COM. v. NOLL, 443 Pa. Super. 602 (1995)
662 A.2d 1123
COMMONWEALTH of Pennsylvania, Appellant, v. Rodney J. NOLL, Appellee.
Superior Court of Pennsylvania.
Argued June 8, 1995.
Filed July 26, 1995.
Appeal from the Court of Common Pleas, Berks County, Criminal
Division, No. 656/94, Sprecher, J.
Iva C. Dougherty, Asst. Dist. Atty., Reading, for Com.,
William R. Bernhart, Reading, for appellee.
Before McEWEN, TAMILIA, and KELLY, JJ.
In this appeal, we are called upon to determine whether the
trial court properly granted appellee's, Rodney Noll's, motion in
limine precluding the Commonwealth from utilizing as an expert
witness an accident reconstruction expert who had originally been
hired by appellee's counsel to assist in the preparation of a
possible civil lawsuit by appellee stemming from the same
automobile accident which resulted in the criminal charges being
brought against him. We affirm.
The relevant facts and procedural history of this appeal are as
On November 9, 1993, at approximately 8:00 a.m., Mr.
Noll was the operator of a pick-up truck involved in
a collision with another vehicle on Frush Valley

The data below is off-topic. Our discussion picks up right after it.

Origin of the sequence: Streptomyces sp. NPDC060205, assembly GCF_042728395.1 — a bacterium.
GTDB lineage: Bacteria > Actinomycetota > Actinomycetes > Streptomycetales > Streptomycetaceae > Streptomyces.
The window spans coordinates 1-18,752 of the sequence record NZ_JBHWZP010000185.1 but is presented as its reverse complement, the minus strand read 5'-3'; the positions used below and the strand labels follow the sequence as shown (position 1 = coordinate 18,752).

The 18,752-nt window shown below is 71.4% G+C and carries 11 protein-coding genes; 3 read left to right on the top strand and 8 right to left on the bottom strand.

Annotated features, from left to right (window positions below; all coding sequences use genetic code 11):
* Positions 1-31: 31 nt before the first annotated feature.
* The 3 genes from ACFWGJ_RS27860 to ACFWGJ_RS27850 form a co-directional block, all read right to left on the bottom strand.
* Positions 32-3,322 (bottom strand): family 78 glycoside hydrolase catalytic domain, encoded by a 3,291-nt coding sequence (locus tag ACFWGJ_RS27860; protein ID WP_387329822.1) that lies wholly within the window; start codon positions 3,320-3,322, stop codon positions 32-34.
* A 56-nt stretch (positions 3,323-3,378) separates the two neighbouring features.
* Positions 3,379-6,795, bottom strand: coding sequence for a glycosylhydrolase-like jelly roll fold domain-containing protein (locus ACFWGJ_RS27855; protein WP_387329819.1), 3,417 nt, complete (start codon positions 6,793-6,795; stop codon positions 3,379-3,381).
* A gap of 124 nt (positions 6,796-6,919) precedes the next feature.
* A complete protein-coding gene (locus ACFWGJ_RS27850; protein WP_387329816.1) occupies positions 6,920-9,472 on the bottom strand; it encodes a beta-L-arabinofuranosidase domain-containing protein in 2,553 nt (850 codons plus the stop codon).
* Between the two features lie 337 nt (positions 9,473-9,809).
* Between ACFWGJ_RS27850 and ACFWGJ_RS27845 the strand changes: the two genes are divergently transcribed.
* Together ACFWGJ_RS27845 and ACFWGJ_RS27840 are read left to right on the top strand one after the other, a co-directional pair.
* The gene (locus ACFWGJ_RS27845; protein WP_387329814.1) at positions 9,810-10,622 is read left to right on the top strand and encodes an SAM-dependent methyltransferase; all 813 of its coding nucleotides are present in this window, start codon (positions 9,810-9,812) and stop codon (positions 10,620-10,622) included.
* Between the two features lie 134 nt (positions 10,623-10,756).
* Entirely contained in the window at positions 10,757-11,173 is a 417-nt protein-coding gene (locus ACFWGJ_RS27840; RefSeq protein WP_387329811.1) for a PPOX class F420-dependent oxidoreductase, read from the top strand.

Road, Muhlenberg Township, Berks County. A passenger
in the other vehicle was killed in the crash.
Mr. Noll immediately consulted with an attorney,
Peter Munsing, Esq., about filing a civil suit. Mr.
Munsing hired William Bowes, an accident
reconstruction expert, to assist in preparation for
possible litigation. Mr. Bowes contacted the police
who accompanied him on November 10, 1993, to the site
of the collision and [to] the salvage yard to view
the vehicles. Mr. Noll decided, apparently as a
result of Mr. Bowes' finding, not to pursue a civil
suit. The Commonwealth subsequently employed Mr.
Bowes to investigate the incident.
Corporal Thomas Dougherty of the Muhlenberg Township
Police Department filed a criminal complaint on
February 4, 1994, charging Mr. Noll with homicide by vehicle,
75 Pa.C.S.A. § 3732, and three summary traffic
violations. A preliminary hearing was conducted
before District Justice Anthony F. Horning on March
8, 1994. District Justice Horning bound all of the
charges over for court. Mr. Bowes testified at the
preliminary hearing as an expert witness on the
Mr. Noll filed a Motion in Limine asking that the
testimony of Mr. Bowes be precluded at trial. The
Commonwealth has appealed the Order of the trial
court granting the motion.
(Trial Court Opinion at 1-20).
On appeal, the Commonwealth raises the following issue for our
WHETHER THE LOWER COURT ERRED IN GRANTING THE DEFENSE
MOTION IN LIMINE PRECLUDING THE TESTIMONY OF THE
COMMONWEALTH'S EXPERT WITNESS?
(Commonwealth's Brief at 3).
At the outset, we review the scope and purpose of a motion in
A motion in limine is a pre-trial application before